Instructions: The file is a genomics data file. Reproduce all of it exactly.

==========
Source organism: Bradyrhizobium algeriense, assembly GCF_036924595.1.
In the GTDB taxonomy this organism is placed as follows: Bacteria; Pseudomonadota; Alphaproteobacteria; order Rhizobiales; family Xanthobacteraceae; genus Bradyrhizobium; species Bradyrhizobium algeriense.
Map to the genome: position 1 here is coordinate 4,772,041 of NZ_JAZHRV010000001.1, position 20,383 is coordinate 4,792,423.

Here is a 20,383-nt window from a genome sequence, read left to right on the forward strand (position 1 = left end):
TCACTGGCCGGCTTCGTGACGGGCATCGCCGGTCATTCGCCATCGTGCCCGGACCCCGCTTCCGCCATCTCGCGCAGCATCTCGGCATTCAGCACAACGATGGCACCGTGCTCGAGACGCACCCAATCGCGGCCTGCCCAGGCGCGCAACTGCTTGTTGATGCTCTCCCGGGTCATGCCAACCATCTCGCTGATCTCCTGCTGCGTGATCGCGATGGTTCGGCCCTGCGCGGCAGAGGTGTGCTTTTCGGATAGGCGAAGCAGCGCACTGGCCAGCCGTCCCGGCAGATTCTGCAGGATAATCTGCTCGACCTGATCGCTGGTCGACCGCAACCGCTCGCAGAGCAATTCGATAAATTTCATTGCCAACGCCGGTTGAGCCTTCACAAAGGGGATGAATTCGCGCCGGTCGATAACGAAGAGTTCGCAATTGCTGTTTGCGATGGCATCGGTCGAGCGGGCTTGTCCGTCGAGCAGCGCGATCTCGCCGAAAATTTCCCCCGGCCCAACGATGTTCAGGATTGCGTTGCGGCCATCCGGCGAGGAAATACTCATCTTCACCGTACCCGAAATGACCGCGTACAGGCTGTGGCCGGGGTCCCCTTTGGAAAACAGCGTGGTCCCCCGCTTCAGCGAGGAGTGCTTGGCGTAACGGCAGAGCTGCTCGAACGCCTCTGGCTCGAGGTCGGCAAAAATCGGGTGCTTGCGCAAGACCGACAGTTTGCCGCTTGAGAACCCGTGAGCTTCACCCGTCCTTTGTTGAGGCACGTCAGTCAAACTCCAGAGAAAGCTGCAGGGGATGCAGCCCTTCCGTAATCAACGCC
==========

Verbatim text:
Source organism: Bradyrhizobium algeriense, assembly GCF_036924595.1.
In the GTDB taxonomy this organism is placed as follows: Bacteria; Pseudomonadota; Alphaproteobacteria; order Rhizobiales; family Xanthobacteraceae; genus Bradyrhizobium; species Bradyrhizobium algeriense.
Map to the genome: position 1 here is coordinate 4,772,041 of NZ_JAZHRV010000001.1, position 20,383 is coordinate 4,792,423.

Here is a 20,383-nt window from a genome sequence, read left to right on the forward strand (position 1 = left end):
TCACTGGCCGGCTTCGTGACGGGCATCGCCGGTCATTCGCCATCGTGCCCGGACCCCGCTTCCGCCATCTCGCGCAGCATCTCGGCATTCAGCACAACGATGGCACCGTGCTCGAGACGCACCCAATCGCGGCCTGCCCAGGCGCGCAACTGCTTGTTGATGCTCTCCCGGGTCATGCCAACCATCTCGCTGATCTCCTGCTGCGTGATCGCGATGGTTCGGCCCTGCGCGGCAGAGGTGTGCTTTTCGGATAGGCGAAGCAGCGCACTGGCCAGCCGTCCCGGCAGATTCTGCAGGATAATCTGCTCGACCTGATCGCTGGTCGACCGCAACCGCTCGCAGAGCAATTCGATAAATTTCATTGCCAACGCCGGTTGAGCCTTCACAAAGGGGATGAATTCGCGCCGGTCGATAACGAAGAGTTCGCAATTGCTGTTTGCGATGGCATCGGTCGAGCGGGCTTGTCCGTCGAGCAGCGCGATCTCGCCGAAAATTTCCCCCGGCCCAACGATGTTCAGGATTGCGTTGCGGCCATCCGGCGAGGAAATACTCATCTTCACCGTACCCGAAATGACCGCGTACAGGCTGTGGCCGGGGTCCCCTTTGGAAAACAGCGTGGTCCCCCGCTTCAGCGAGGAGTGCTTGGCGTAACGGCAGAGCTGCTCGAACGCCTCTGGCTCGAGGTCGGCAAAAATCGGGTGCTTGCGCAAGACCGACAGTTTGCCGCTTGAGAACCCGTGAGCTTCACCCGTCCTTTGTTGAGGCACGTCAGTCAAACTCCAGAGAAAGCTGCAGGGGATGCAGCCCTTCCGTAATCAACGCC